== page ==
The UNIVERSAL project, a part of the World Mental Health International College Surveys (WMH-ICS) initiative [25], is a multi-center, cohort study to assess the prevalence and incidence of mental disorders and suicidal thoughts and behaviors, as well as to identify the main risk factors and associated protectors among Spanish university students[26]. The online survey of UNIVERSAL and WMH-ICS include screening scales for the assessment of mental disorders derived from the WHO Composite International Diagnostic Interview (CIDI)[27] and the Composite International Diagnostic Interview Screening Scales (CIDI-SC) [28]. In addition, suicidal thought and behavior items are assessed using items derived from the Self-Injurious Thoughts and Behaviors Interview (SITBI) [29]and the Columbia-Suicidal Severity Rating Scale (C-SSRS)[30]. The concordance of CIDI screening scales (CIDI-SC) with the Structured Clinical Interview from DSM-IV (SCID) was exhaustively evaluated showing good individual-level concordance between the two instruments among active duty Army personnel [13]. But diagnostic accuracy remains untested in samples of college students [25].

The objective of this study is to assess the diagnostic capacity of the WMH-ICS online survey screeners for four common mental disorders (Major Depression Episode [MDE], Mania/Hypomania [M/H], Panic Disorder [PD], and Generalized Anxiety Disorder [GAD]) and for Suicidal Thoughts and Behaviors [STB] among university students.

Methods

The UNIVERSAL study

The UNIVERSAL project is part of the World Mental Health International College Student (WMH-ICS) initiative for the study of mental disorders among first-year college students (https://www.hcp.med.harvard.edu/wmh/college_student_survey.php). More detailed description of the WMH-ICS initiative can be found elsewhere[25,31,32]. UNIVERSAL is a multi-center, observational cohort study of all students starting their 1st course in 5 Spanish universities from 5 Spanish autonomous regions (Andalusia, Balearic Islands, Basque Country, Catalonia and Valencia). A total of 2,343 incoming first year students, during the 2014/15 academic year, were recruited for the study and answered the online baseline survey. Inclusion criteria for eligible students at baseline were: (i) age range from 18 to 24 years old; and (ii) first time enrolment at a university degree. The students participating in the study were re-contacted every year, from 2015/16 to 2017/18 courses, for follow-up online assessments.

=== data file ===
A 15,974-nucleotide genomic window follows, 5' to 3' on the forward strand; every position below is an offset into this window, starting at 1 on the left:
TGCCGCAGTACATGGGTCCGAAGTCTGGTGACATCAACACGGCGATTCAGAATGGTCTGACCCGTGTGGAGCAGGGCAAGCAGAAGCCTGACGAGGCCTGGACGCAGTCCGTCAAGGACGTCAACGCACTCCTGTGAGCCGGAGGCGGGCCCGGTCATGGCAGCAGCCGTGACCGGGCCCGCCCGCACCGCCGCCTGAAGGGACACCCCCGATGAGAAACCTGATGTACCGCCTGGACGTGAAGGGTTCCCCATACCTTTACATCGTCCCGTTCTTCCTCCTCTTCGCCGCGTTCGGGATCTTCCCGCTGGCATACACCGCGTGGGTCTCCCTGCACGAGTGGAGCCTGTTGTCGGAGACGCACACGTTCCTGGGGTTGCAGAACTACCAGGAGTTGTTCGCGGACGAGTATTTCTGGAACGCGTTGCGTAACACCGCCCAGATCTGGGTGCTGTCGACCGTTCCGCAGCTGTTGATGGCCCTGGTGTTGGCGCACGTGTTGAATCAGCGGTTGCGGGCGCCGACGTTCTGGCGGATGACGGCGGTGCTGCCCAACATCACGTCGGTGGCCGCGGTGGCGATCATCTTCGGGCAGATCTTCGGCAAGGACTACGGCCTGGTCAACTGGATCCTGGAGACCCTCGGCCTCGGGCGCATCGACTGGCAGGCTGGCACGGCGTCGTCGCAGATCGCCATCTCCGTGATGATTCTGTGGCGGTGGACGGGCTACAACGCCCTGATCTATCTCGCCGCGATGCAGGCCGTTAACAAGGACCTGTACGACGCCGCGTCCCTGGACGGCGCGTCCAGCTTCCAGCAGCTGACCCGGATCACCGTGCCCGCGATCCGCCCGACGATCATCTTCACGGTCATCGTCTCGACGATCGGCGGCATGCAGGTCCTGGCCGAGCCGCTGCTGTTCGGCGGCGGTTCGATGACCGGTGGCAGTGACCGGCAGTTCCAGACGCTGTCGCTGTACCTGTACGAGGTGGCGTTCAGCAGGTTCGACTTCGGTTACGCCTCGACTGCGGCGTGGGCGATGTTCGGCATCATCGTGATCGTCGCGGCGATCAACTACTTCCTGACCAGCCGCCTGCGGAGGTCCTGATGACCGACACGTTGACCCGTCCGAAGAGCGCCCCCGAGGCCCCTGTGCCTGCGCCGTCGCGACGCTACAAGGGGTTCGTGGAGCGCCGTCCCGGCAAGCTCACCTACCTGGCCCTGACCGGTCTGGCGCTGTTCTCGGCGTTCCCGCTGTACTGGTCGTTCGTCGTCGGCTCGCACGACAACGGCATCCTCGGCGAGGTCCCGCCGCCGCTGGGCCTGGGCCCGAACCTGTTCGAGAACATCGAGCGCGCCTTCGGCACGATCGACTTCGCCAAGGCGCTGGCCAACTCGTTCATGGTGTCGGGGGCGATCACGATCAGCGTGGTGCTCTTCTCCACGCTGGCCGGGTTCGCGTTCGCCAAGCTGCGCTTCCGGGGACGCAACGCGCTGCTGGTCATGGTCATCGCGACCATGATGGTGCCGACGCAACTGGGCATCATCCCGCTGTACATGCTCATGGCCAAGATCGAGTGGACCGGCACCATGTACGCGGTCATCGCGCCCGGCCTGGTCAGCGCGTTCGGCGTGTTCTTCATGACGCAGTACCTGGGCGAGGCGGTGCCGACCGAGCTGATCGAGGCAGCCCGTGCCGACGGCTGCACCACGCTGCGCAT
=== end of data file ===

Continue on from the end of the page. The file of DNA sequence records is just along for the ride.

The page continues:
Students were invited to complete the study registration form through the UNIVERSAL website (https://www.upf.edu/web/estudiouniversal; https://encuesta.estudio-universal.net) and after agreeing with the informed consent, they were asked to provide personal contact information so they could be re-contacted to complete the survey. The data collection platform follows the international recommendations and guidelines for computerized assessment (International Test Commission -ITC-, 2005)[33]. Further information on the UNIVERSAL project has been published elsewhere[32].

Clinical reappraisal sample

A clinical reappraisal study of a subsample of university students participating in the UNIVERSAL project was carried out. After responding to the online survey, a sub-sample of eligible students was invited to participate in a telephone clinical interview using the Mini International Neuropsychiatric Interview (MINI)[14]. Eligibility for the clinical reappraisal sub-study was determined by whether individuals: (i) provided a contact telephone number available; (ii) completed informed consent to participate in the reappraisal study; and (iii) completed the diagnostic sections of the online screeners (i.e., for the baseline sub-sample the lifetime and 12-month prevalence was evaluated and for the sub-sample recruited from the 1st and 2nd follow-up the 12-month prevalence was assessed).